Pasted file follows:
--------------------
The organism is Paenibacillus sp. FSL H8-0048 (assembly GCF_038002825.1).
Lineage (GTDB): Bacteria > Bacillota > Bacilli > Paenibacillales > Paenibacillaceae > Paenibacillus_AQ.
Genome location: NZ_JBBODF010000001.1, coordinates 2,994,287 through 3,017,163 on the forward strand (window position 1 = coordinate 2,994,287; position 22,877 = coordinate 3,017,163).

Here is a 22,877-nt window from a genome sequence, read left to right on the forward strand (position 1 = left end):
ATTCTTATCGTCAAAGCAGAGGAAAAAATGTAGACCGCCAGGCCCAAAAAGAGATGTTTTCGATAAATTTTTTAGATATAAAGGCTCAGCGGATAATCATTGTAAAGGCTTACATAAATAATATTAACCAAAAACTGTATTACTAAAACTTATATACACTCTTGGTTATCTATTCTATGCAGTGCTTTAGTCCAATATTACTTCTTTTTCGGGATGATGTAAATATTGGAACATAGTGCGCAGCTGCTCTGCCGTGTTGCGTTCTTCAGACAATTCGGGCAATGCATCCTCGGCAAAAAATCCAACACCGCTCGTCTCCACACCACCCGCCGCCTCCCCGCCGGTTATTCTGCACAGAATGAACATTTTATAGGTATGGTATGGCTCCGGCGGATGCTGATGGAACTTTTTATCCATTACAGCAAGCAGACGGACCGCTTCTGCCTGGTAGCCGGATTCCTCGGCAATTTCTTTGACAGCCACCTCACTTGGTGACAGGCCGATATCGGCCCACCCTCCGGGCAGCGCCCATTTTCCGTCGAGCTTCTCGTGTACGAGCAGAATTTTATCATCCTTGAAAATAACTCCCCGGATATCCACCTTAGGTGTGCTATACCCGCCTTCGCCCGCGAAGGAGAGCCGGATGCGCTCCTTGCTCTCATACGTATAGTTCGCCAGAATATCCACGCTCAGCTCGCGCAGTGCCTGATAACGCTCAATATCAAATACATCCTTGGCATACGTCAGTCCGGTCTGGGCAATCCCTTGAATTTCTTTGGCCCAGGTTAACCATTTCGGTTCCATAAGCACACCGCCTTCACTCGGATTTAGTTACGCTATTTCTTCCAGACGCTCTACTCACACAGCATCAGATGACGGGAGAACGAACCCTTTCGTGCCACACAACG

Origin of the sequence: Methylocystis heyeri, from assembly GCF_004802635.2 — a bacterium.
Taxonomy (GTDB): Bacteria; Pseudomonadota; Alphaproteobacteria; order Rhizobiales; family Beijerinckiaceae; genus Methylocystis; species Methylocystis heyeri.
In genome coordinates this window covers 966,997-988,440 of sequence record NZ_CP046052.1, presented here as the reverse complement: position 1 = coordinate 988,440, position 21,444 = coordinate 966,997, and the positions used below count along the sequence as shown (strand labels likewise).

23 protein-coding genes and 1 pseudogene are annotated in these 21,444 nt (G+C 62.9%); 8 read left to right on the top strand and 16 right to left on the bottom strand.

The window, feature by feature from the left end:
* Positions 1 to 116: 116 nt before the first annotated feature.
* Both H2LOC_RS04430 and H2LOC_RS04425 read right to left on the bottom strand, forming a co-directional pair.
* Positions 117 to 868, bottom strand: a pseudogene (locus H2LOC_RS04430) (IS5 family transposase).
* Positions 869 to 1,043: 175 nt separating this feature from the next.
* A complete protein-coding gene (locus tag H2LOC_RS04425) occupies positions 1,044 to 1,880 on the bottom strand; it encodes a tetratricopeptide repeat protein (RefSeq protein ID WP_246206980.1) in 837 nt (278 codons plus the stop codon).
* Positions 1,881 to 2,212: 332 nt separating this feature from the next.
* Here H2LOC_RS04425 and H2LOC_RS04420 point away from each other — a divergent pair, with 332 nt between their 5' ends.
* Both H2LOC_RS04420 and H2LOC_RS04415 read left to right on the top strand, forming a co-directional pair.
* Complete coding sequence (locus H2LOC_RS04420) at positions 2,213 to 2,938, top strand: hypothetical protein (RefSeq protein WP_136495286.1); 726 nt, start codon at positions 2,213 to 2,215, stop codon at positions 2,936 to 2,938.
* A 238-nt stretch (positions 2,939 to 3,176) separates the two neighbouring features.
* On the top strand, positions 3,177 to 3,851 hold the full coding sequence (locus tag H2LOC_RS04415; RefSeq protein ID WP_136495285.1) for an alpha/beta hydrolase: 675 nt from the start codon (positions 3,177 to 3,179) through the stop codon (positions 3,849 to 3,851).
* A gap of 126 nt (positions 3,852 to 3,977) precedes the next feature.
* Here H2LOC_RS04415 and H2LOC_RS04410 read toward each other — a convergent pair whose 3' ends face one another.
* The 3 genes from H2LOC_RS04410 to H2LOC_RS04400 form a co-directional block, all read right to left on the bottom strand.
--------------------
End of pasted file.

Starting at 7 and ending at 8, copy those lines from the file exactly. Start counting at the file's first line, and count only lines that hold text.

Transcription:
Taxonomy (GTDB): Bacteria; Pseudomonadota; Alphaproteobacteria; order Rhizobiales; family Beijerinckiaceae; genus Methylocystis; species Methylocystis heyeri.
In genome coordinates this window covers 966,997-988,440 of sequence record NZ_CP046052.1, presented here as the reverse complement: position 1 = coordinate 988,440, position 21,444 = coordinate 966,997, and the positions used below count along the sequence as shown (strand labels likewise).